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While the Sierra Nevada has a handful of backcountry huts, many may agree the current hut system within the Sierra Nevada pales in comparison to those in Europe and other areas within the US. If the Sierra Club is able to clear the various government and environmental hurdles, backcountry travelers could be well on their way to having a new place to stay. With approval, this would mark the first addition to Sierra Club’s backcountry hut system in the Tahoe area since 1957.

The proposed hut is in memory of Paul F. Ward (1942-2013). Ward passed away from Lou Gehrig’s Disease/ALS, the same disease that has received much attention from the recent “Ice Water Challenge” that has gone viral on many social media websites. Paul Ward was an active outdoorsman with accomplishments such as hiking the Tahoe-Yosemite Trail, the John Muir Trail and much of the Pacific Crest Trail. Also, at the age of 68, Ward successfully summitted Mt. Kilimanjaro.

This proposed hut is the perfect tribute to Ward’s life, and his passions that fulfilled it. Donations received through Ward’s friends and family will fund the costs associated with the various studies, in addition to the construction costs for the hut.

Heading up the Paul Ward Sierra Club Hut project is Dick Simpson. Simpson won a National Special Achievement Award from the Sierra Club for his efforts in relocating and reconstructing the Bradley Hut in 1998.

The Sierra Club began entertaining possible locations for the proposed Ward Hut. Prior to doing so, they created a list of criteria that would best commemorate Paul Ward while maintaining the best interests of the Sierra Club, and backcountry enthusiasts.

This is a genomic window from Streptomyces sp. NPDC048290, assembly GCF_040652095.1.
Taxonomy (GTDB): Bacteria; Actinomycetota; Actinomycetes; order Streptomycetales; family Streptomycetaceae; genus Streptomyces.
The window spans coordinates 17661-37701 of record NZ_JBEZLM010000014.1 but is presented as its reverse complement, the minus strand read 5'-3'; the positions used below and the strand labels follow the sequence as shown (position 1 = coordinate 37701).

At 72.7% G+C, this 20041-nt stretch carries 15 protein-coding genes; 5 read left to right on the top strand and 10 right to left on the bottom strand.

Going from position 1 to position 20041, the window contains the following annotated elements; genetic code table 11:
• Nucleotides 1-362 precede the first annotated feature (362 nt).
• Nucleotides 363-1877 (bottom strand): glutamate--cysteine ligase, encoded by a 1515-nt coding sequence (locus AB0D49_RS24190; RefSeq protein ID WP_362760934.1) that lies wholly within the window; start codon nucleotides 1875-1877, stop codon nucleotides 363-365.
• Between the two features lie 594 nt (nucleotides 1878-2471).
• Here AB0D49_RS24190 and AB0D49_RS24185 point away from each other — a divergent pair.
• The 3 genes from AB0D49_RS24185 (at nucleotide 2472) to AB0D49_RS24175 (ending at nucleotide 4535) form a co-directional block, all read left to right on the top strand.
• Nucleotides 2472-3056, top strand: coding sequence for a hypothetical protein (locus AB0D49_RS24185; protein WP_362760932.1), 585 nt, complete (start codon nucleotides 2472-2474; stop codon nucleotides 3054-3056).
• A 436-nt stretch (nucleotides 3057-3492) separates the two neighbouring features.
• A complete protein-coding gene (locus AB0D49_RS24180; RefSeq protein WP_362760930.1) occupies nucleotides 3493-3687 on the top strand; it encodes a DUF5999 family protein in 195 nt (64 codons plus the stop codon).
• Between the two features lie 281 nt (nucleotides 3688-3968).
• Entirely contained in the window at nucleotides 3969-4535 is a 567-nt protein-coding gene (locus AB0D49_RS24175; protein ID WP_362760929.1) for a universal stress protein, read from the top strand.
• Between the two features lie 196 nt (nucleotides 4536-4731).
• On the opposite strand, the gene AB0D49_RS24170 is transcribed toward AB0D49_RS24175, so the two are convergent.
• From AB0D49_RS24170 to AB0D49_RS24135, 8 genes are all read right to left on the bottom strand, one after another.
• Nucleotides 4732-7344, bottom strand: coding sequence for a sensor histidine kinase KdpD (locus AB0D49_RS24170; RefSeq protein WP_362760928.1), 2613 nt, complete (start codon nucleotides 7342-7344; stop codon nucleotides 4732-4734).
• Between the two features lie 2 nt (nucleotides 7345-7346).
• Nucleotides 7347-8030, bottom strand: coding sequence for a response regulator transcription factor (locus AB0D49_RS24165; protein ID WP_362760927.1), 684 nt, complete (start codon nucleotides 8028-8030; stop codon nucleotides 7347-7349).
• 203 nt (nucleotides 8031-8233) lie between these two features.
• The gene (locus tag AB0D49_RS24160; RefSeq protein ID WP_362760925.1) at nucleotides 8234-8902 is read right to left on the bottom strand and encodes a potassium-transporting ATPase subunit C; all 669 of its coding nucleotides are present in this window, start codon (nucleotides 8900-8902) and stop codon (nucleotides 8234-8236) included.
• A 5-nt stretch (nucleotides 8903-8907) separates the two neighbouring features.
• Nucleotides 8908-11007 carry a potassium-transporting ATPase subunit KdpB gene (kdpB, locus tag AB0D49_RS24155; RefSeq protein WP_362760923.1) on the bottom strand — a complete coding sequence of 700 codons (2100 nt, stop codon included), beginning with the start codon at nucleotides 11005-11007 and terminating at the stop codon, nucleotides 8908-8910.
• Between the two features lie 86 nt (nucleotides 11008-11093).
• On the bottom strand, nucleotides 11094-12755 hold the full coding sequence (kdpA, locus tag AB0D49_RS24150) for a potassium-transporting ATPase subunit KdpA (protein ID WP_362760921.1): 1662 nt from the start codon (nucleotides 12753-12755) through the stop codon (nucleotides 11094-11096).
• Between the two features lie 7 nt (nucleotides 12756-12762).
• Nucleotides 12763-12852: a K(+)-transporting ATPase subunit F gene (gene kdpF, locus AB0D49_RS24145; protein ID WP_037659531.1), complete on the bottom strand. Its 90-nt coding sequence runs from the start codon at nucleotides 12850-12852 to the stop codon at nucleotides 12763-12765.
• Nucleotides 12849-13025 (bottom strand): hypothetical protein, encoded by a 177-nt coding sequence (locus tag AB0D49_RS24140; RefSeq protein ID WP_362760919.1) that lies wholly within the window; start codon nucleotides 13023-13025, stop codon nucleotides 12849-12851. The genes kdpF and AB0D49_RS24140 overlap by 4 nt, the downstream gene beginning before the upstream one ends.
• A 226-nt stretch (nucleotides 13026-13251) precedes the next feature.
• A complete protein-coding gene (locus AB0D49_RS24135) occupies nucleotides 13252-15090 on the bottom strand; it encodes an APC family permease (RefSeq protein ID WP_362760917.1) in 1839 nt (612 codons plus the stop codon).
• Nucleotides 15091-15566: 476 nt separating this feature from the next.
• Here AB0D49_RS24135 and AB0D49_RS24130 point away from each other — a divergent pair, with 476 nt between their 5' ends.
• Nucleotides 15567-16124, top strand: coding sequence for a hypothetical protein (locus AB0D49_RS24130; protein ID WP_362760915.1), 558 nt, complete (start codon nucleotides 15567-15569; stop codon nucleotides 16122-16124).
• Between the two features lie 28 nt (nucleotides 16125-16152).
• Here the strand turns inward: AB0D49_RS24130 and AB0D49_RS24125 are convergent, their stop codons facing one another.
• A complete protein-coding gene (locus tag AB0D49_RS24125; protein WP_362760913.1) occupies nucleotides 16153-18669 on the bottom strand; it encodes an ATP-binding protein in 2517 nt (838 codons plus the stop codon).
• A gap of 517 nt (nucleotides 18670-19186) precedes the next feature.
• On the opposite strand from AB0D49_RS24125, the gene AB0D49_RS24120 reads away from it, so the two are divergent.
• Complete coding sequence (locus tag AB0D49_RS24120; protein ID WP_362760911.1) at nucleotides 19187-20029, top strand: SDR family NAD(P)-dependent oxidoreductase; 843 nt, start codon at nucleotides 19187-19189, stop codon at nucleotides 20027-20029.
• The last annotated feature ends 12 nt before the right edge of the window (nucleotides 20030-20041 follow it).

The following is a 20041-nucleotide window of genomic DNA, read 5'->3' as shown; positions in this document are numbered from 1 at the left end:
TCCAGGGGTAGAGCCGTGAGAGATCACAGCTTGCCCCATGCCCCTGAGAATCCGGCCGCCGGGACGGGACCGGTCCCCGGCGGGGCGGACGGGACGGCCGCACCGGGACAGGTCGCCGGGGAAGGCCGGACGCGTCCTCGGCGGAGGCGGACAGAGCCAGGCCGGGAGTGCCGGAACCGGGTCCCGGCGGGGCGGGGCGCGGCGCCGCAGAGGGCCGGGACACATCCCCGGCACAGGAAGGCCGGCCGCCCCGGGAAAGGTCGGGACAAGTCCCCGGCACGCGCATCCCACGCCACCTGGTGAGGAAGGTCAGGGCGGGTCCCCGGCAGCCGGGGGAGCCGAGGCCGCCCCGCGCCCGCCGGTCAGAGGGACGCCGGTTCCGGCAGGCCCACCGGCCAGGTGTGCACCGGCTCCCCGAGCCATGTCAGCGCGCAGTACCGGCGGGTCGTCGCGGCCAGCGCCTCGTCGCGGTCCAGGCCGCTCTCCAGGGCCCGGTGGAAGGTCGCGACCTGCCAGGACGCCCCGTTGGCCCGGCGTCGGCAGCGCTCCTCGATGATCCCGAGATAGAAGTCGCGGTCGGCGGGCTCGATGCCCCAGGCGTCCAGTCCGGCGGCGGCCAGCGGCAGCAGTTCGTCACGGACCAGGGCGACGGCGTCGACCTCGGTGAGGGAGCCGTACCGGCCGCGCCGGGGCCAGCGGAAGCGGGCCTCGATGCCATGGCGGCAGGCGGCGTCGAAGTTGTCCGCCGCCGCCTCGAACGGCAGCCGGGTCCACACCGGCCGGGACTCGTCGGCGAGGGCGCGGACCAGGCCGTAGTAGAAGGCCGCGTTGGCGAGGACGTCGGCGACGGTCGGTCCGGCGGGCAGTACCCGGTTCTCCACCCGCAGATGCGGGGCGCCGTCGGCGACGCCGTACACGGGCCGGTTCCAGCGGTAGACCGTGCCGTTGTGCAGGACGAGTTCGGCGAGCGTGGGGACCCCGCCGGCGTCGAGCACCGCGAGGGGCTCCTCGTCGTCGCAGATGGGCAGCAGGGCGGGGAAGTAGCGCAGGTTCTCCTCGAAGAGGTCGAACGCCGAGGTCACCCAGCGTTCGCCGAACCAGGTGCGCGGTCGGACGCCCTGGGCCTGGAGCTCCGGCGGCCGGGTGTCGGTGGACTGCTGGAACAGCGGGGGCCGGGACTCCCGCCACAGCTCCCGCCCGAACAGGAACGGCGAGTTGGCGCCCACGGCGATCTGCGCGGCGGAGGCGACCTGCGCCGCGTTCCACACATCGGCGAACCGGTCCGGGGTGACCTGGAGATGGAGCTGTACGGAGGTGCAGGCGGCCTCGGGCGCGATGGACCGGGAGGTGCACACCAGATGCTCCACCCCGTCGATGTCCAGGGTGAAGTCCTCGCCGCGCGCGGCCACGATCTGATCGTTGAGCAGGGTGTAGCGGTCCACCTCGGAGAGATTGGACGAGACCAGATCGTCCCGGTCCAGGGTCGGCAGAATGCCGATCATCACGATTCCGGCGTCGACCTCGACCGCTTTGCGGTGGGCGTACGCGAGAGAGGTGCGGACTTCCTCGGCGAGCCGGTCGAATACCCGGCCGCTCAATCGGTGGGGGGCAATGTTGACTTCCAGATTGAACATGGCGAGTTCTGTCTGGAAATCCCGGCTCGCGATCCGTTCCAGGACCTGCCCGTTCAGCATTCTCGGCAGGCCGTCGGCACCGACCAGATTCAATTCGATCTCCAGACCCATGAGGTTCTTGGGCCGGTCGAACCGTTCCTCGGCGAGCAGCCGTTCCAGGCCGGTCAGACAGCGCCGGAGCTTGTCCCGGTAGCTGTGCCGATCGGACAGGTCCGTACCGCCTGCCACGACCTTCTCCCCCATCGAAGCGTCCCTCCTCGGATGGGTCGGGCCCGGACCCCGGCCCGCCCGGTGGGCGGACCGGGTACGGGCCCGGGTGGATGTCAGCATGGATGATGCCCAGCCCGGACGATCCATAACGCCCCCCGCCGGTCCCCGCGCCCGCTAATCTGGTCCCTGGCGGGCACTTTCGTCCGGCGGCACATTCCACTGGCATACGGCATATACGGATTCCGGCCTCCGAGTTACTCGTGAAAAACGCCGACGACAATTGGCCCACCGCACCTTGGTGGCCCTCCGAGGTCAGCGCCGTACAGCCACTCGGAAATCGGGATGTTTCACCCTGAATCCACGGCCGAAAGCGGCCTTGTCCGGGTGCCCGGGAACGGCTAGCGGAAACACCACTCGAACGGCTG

The proposed location would preferably meet the following criteria:
– Be in an area that would have been familiar to Paul Ward —that is, within approximately 25 miles of Truckee
– Be outside statutory Wilderness areas or areas likely to be candidates for future Wilderness
– Not adversely affect natural elements such as threatened flora and fauna
– Be safe and have ingress/egress routes that will also be safe during construction, maintenance, and use
– Be chosen to facilitate construction and maintenance (plausible road access but no swamps, hard rock formations, etc.) but not on a heavily traveled route
– Be on land that is either public (e.g., USFS) or in stable private ownership for the foreseeable future
– Have good non-motorized recreation potential with minimal snowmobile conflict
– Be within a day’s over-snow travel from a public trailhead (with suitable parking) and have good prospects for being used
– Have water and firewood nearby
– Be convenient for management from the Club’s Clair Tappaan Lodge (in Norden)
– Be within a day’s over-snow travel from another, similar hut

During the weekend of August 9-10, approximately a dozen people gathered to access possible site locations. Possible locations included: White Rock Lake, Cold Stream Meadow (NE of Mt. Lola), Independence Lake, Barker Pass, the saddle between Tom’s Valley and Bear Valley (assumed to be unavailable due to being private property), and a saddle to the east of Martis Peak.

The sites above all have attributes that make for a great hut location, however they also have their shortcomings. At this point, the donor family and the Sierra Club are continuing to hash out the pros and cons of the proposed locations. More observations will be made throughout winter including snowmobile use, quality of terrain for BC enthusiasts, ease of access, and parking.

The Sierra Club and the donor family will narrow the possibilities down to one site prior to moving forward with environmental studies and permitting. It is anticipated that this process could take 2-3 years. At the conclusion of the studies and permitting process, both the donor family and the Sierra Club retain veto rights if they do not approve of the results.

Once a location has been selected, the donor family and the Sierra Club will review options for the design of the Ward Hut. According to Simpson, options include replicating the current Bradley Hut, in addition to reviewing a pre-fabricated hut design. The final decision will be based on features as well as potential cost.

Bradley Hut Layout

 

bradley_floorplan If you are familiar with these potential site areas, and can provide information based on experience, feel free to contact Richard Simpson at hut.coord@yahoo.com.

– sierraclub.org

About The Author

Colin Balke is a content editor for Splitboard.com who lives in Northern California. When not plucking away on a keyboard, he can be found splitboarding, camping, backpacking, or hanging out with family and friends.

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